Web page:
Quantifying phonetic variation

Come join us for another exciting talk by Jennifer Cole,  on Thursday, February 15th, at 3 pm in JES A217A.

Quantifying phonetic variation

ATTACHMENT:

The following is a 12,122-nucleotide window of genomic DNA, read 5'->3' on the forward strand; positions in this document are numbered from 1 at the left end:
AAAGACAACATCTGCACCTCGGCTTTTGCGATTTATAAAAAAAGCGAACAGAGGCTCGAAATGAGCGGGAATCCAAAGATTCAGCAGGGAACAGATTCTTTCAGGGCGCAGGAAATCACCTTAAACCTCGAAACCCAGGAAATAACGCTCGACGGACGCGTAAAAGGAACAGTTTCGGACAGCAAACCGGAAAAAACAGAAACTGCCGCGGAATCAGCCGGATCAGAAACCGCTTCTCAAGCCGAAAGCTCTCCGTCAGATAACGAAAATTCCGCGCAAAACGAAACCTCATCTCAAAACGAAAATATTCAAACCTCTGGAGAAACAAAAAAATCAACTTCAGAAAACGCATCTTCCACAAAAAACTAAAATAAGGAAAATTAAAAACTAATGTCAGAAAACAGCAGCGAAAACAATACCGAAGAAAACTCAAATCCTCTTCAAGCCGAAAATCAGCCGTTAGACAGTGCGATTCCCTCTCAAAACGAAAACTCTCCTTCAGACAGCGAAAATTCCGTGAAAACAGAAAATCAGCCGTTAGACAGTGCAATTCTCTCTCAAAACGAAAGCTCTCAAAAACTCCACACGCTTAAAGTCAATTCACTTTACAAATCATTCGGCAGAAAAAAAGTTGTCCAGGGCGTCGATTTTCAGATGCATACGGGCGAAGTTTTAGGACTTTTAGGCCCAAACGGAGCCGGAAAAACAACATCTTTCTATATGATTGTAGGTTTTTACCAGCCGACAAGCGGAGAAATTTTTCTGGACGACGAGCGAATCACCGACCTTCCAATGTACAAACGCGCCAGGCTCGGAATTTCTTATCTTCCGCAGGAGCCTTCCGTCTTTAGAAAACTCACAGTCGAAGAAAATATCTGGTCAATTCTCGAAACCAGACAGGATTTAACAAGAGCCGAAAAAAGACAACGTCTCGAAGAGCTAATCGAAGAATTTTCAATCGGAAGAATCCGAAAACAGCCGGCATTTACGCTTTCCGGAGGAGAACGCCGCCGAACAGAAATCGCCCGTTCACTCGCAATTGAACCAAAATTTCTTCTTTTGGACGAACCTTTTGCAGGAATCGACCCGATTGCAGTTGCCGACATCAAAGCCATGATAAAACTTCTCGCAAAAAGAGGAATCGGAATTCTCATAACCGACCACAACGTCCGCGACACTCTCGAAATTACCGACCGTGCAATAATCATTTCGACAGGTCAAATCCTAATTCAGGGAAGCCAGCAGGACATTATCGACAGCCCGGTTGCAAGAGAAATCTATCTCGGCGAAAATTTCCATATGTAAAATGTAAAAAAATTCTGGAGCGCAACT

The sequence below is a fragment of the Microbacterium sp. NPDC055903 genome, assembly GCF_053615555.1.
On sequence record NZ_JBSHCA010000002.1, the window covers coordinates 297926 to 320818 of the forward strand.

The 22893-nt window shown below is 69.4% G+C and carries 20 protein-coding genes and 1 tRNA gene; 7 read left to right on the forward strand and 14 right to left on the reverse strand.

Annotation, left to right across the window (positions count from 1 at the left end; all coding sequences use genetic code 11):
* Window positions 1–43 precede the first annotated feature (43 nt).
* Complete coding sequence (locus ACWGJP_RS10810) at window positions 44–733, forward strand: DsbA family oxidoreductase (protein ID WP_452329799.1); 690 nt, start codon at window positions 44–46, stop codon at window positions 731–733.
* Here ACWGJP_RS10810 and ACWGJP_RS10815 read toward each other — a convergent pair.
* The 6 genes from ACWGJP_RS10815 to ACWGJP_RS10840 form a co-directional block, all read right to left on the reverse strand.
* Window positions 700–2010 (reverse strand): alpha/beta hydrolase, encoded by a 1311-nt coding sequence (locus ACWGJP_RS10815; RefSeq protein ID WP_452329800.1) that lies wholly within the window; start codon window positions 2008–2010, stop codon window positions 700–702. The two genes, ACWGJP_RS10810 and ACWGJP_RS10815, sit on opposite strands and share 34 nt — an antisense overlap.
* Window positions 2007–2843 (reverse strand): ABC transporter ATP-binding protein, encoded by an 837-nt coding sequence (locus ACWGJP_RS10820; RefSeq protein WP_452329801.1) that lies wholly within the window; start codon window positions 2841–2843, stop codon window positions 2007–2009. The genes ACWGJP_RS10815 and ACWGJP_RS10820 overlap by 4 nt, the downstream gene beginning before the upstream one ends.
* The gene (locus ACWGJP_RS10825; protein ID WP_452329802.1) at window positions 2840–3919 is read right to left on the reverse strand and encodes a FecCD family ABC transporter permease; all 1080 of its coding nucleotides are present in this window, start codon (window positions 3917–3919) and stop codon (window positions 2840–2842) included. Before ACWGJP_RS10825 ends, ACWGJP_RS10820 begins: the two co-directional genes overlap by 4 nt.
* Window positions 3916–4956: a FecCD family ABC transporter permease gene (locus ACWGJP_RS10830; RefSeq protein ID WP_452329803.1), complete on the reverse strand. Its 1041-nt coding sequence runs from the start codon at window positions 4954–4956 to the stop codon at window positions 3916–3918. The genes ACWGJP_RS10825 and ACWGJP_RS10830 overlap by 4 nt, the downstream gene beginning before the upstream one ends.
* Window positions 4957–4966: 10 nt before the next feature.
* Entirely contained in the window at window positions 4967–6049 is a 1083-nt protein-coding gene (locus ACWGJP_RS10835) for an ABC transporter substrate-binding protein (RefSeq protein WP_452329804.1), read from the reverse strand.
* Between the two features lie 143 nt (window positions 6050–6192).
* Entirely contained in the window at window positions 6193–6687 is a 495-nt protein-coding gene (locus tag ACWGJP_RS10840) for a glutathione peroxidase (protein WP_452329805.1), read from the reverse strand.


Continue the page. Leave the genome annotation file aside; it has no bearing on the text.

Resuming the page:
Speech is known to be highly variable across speakers and situations, and listeners pay attention to some of this phonetic detail for the rich contextual information it carries. In this talk I ask how much variability is present in speech, and whether some components of speech are more or less susceptible to variation. I present an approach to quantifying phonetic variation developed in collaboration with Stefanie Shattuck-Hufnagel (MIT), which approaches the question from the dual perspectives of perception and production. We analyze serial imitations of a heard utterance, where the linguistic object to be produced is fixed syntactically, lexically and prosodically, and employ a novel method for quantifying phonetic variation using acoustic landmarks (Stevens 2002) as correlates of phonologically-contrastive manner features. Imitated utterances produced by ten native speakers of American English resulted in 3500+ consonant and vowel landmarks (LMs), which were labelled and compared both to the lexically-specified LMs, and to the LMs produced in the stimulus. Our findings demonstrate and quantify systematicity in phonetic variation as measured in terms of LMs. They also reveal that speakers exercise choice in phonetic implementation, deviating both from lexical targets and from the phonetic detail of the heard stimulus. These results hold promise for the use of imitated speech in the study of phonetic variation, and for the use of LMs (and by extension other feature cues) as a phonologically-grounded measure of variation in speech production.

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